Spain declares environmental emergency as millions of plastic pellets spill from ship

Marine litter with nurdles on a beach in Sri Lanka

Communities across Northern Spain are fearing an environmental disaster as millions of tiny pellets, which were spilled by a cargo ship off Portugal last month, continue to wash ashore.

On 8 December 2023, the Liberia-registered Toconao, chartered by the shipping firm Maersk, lost six containers while sailing around 80km off northern Portugal. One of the six containers held over 1,000 sacks of plastic ‘nurdles’ — small PET pellets used in the manufacture of plastic products — weighing over 25,000kg.

PET is not biodegradable, meaning pellets will remain in the environment for centuries. The pellets can also be eaten by animals, and contribute to plastic in the food chain.

Dozens of communities across Spain’s northern coast have seen a “white tide” of the 5mm nurdles washing up ashore in the weeks following the disaster in December.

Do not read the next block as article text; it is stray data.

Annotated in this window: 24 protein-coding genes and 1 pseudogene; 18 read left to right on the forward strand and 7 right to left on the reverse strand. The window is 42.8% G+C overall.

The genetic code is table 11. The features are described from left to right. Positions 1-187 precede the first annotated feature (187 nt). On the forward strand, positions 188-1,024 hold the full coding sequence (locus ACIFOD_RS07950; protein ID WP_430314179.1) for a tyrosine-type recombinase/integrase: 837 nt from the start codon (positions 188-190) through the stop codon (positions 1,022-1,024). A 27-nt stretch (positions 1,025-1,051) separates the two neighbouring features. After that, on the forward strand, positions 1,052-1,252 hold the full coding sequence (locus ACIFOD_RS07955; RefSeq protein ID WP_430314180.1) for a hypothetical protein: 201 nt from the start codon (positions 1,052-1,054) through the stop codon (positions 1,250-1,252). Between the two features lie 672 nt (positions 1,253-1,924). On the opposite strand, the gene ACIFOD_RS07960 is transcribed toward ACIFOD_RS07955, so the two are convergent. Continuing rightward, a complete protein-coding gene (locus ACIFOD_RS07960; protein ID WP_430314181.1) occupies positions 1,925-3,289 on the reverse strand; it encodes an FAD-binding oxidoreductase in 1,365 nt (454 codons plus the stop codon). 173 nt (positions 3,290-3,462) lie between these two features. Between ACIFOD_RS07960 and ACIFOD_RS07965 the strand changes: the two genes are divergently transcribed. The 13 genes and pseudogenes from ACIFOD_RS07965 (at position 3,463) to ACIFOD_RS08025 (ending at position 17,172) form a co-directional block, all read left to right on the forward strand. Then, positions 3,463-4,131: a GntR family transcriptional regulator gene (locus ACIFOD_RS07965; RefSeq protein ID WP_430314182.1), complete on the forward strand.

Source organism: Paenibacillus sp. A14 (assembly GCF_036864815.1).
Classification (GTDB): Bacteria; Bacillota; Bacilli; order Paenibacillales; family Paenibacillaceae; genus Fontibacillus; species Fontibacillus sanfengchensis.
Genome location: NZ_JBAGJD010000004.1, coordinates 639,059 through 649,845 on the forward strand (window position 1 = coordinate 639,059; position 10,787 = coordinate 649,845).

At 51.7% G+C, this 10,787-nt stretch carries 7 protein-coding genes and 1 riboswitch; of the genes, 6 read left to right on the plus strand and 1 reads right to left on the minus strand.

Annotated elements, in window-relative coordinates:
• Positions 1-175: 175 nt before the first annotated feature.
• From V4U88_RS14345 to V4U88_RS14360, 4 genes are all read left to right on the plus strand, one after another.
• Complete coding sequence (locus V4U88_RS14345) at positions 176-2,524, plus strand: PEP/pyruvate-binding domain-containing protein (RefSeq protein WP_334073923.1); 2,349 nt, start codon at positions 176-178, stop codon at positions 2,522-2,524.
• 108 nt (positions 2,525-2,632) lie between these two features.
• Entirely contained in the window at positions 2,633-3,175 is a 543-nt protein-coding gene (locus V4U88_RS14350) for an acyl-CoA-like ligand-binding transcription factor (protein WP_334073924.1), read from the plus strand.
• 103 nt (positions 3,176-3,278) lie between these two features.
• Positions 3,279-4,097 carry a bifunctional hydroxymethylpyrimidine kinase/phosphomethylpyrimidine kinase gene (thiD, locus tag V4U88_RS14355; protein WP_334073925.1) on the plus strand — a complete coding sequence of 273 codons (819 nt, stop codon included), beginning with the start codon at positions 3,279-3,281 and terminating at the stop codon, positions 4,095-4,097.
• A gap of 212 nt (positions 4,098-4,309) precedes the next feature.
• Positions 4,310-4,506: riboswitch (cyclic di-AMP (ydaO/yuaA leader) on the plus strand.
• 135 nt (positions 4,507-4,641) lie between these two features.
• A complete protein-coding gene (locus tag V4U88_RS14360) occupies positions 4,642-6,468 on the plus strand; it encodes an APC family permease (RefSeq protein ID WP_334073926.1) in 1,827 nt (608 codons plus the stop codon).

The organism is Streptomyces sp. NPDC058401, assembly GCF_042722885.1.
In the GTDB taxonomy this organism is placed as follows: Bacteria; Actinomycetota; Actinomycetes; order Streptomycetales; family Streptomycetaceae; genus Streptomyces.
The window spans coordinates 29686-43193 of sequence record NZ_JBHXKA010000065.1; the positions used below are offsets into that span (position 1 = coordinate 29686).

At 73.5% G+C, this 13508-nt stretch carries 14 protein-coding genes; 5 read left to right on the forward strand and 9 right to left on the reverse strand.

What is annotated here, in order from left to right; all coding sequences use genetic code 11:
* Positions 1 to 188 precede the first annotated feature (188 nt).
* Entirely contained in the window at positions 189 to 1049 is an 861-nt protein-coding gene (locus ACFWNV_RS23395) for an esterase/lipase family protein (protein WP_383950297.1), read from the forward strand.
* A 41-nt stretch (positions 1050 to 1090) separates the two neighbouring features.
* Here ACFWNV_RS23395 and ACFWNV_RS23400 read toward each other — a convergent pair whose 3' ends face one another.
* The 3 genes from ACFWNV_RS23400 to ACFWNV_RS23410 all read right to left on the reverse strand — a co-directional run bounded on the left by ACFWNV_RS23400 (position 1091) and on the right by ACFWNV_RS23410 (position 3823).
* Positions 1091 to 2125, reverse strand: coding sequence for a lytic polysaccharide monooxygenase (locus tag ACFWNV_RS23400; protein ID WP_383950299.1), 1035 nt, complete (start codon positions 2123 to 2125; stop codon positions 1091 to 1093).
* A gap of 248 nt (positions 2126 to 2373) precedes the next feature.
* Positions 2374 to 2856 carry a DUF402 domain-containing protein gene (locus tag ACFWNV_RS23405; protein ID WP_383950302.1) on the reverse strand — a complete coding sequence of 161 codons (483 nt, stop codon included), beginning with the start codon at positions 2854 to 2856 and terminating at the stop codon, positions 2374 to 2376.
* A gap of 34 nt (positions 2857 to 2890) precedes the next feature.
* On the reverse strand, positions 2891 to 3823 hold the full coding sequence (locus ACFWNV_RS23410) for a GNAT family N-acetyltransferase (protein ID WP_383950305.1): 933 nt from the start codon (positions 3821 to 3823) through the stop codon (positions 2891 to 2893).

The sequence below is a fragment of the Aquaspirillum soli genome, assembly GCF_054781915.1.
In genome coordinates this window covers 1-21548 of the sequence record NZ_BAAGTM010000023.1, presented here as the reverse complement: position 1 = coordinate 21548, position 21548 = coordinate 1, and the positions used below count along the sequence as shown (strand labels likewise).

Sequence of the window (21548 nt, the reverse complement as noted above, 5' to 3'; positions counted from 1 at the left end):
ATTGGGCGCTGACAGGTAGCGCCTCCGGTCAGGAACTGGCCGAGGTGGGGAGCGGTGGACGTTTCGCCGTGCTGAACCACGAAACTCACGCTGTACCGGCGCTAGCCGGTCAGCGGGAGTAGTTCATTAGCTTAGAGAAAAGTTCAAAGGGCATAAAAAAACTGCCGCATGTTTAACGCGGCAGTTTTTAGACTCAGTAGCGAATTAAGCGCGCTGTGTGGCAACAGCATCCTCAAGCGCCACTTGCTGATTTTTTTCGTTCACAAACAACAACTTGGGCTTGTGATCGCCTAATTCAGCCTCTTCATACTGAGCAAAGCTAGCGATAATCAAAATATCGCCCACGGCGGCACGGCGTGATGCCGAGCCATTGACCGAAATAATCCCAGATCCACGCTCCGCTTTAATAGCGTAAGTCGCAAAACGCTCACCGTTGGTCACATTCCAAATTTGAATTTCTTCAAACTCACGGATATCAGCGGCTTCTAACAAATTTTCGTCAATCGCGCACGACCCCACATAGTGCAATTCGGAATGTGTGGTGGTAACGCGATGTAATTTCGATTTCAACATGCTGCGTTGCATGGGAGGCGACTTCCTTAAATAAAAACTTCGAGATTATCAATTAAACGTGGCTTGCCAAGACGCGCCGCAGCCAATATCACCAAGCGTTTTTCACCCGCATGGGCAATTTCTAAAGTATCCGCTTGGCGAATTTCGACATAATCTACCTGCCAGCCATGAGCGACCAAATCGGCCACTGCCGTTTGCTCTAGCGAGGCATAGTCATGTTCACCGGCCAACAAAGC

The Galicia region followed neighbouring Asturias on Tuesday (9 January 2024) by activating a level 2 emergency alert.

Hundreds of volunteers have taken to beaches in an attempt to clean up the spill in the north-west Galicia region, while fishers have been searching for sacks floating in the Atlantic.

There are fears the spill will continue to spread further east along the northern coast towards the Basque country.

In a statement, Maersk spokesman Rainer Horn says the shipping company ‘regretted’ the incident and would investigate.

Spanish public prosecutors have opened an investigation into the spill. The regional Galician government has pointed fingers at the national Socialist-led government, accusing it of not informing local authorities of the spill for two weeks, and failing to activate a marine pollution plan. The national government denies this.

Spain encountered its worst environmental disaster in 2002, when the oil tanker Prestige broke up, spilling 60,000 tonnes of oil along the region’s shoreline.

The ongoing Toconao spill is reminiscent of the X-Press Pearl disaster, in which a cargo ship carrying chemicals caught on fire off the coast of Sri Lanka in May 2021, resulting in the spillage of an estimated 70 billion nurdles into the ocean.

Main image courtesy of Sören Funk/Ocean Image Bank.

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